Women with acute coronary syndrome are less invasively examined and subsequently less treated than men
Research output: Contribution to journal › Journal article › Research › peer-review
Aims To investigate if gender bias is present in today's setting of an early invasive strategy for patients with acute coronary syndrome in Denmark (population 5 million). Methods and results We identified all patients admitted to Danish hospitals with acute coronary syndrome in 2005-07 (9561 women and 16 406 men). Cox proportional hazard models were used to estimate the gender differences in coronary angiography (CAG) rate and subsequent revascularization rate within 60 days of admission. Significantly less women received CAG (cumulative incidence 64% for women vs. 78% for men, P < 0.05), with a hazard ratio (HR) of 0.68 (95% CI 0.65-0.70, P < 0.0001) compared with men. The difference was narrowed after adjustment for age and comorbidity, but still highly significant (HR 0.82, 95% CI 0.80-0.85, P < 0.0001). Revascularization after CAG was less likely in women with an HR of 0.68 (95% CI 0.66-0.71, P < 0.0001) compared with men. More women (22%) than men (10%) (P < 0.0001) had no significant stenosis on their coronary angiogram. However, after adjustment for the number of significant stenoses, age, and comorbidity women were still less likely to be revascularized (HR 0.91, 95% CI 0.87-0.95, P < 0.0001). Conclusion Women with ACS are approached in a much less aggressively invasive way and receive less interventional treatment than men even after adjusting for differences in comorbidity and number of significant stenoses.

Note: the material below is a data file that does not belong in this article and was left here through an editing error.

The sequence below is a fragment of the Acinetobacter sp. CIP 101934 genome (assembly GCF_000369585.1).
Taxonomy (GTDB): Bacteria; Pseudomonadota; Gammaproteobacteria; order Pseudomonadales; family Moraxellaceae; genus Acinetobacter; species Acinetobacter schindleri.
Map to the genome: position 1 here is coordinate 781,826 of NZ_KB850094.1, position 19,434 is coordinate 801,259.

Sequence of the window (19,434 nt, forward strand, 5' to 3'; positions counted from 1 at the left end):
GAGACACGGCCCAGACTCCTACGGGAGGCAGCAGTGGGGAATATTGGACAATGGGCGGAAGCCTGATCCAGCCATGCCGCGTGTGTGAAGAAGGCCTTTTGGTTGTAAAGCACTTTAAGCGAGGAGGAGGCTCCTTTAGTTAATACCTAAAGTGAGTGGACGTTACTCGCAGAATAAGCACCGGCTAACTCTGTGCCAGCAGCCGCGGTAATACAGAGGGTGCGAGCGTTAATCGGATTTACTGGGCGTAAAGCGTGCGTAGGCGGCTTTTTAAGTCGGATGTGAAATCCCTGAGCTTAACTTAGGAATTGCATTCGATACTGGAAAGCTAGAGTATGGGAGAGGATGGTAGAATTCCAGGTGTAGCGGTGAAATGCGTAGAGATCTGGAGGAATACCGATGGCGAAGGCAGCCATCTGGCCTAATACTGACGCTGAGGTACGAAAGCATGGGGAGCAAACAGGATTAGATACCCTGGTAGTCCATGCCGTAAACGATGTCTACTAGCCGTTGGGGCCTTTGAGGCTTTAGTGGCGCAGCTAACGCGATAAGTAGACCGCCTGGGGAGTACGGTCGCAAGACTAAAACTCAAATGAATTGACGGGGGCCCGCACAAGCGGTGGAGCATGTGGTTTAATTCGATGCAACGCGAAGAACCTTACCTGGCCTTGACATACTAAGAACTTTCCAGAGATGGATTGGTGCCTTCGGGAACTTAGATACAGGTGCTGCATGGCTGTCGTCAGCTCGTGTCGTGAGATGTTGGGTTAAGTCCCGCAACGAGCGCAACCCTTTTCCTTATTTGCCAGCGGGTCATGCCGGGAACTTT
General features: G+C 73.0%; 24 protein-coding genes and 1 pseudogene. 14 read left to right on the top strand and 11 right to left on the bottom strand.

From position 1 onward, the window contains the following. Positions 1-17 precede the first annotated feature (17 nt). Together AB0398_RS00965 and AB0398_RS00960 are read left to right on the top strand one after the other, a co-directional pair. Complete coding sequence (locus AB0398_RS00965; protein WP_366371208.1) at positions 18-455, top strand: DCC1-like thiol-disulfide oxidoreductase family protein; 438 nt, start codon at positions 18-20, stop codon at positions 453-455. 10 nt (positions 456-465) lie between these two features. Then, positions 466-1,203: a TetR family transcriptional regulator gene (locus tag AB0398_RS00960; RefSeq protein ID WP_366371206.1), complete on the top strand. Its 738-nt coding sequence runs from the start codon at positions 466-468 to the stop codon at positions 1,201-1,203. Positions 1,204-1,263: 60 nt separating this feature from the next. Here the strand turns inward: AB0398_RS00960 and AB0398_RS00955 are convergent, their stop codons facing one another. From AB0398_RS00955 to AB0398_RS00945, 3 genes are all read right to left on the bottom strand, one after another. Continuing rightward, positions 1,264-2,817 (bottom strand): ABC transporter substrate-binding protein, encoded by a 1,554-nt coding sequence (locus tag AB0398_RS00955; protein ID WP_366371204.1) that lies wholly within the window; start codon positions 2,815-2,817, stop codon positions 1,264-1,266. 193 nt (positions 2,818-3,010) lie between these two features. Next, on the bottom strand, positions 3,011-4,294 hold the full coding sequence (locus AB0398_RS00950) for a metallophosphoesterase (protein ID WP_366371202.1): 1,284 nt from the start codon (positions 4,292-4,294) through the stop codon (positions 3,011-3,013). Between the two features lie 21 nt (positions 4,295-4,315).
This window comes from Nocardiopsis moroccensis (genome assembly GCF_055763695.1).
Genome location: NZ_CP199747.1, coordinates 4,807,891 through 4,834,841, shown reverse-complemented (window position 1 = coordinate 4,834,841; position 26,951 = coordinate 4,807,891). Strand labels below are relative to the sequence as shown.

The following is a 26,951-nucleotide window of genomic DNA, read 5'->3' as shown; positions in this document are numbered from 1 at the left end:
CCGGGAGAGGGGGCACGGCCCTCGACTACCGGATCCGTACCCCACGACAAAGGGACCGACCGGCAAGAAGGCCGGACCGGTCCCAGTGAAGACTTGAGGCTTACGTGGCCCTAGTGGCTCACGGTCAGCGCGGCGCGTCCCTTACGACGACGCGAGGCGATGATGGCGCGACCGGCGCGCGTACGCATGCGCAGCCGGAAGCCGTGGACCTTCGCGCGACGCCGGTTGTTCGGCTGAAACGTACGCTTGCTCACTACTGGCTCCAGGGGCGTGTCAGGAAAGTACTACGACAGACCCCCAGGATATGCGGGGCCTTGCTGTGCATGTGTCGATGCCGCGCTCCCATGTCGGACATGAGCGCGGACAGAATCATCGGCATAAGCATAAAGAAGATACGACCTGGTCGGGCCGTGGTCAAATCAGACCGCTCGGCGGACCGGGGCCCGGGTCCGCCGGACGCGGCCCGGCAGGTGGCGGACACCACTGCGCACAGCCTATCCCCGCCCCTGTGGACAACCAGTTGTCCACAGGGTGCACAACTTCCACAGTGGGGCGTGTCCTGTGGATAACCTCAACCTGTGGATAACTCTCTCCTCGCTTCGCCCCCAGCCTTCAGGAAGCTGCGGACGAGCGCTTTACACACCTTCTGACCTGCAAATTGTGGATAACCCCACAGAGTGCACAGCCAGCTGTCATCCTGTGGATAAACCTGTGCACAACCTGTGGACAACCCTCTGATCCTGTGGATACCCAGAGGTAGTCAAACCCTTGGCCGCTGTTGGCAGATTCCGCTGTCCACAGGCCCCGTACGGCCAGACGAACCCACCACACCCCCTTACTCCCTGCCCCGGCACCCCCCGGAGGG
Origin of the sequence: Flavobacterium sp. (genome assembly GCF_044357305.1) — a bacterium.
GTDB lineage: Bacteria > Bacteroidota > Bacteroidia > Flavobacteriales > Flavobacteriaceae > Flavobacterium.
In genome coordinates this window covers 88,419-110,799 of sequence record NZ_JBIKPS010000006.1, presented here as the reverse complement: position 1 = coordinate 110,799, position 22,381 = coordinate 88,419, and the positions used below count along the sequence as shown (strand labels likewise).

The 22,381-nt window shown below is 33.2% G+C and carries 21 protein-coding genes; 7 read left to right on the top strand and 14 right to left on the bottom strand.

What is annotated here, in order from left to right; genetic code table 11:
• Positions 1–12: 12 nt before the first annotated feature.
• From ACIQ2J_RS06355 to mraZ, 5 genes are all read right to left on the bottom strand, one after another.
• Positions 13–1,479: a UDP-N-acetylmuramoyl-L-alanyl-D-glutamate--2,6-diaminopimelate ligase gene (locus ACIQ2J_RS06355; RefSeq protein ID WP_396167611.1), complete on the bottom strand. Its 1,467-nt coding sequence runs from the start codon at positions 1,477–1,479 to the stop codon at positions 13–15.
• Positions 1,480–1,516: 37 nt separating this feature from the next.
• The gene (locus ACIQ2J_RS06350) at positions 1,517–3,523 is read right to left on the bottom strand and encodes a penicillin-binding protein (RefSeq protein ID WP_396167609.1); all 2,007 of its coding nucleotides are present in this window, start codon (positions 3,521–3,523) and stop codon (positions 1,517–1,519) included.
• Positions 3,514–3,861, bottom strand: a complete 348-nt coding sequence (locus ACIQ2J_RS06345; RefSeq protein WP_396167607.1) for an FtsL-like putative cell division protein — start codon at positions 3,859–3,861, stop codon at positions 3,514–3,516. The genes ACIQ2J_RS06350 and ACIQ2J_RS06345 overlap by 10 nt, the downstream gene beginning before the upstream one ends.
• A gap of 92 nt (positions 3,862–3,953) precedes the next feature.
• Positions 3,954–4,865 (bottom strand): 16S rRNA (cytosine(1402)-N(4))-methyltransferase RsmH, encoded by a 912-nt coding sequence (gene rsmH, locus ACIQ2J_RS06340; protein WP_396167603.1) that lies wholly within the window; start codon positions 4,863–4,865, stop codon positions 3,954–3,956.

|Journal||European Heart Journal|
|Number of pages||7|
|Publication status||Published - 2010|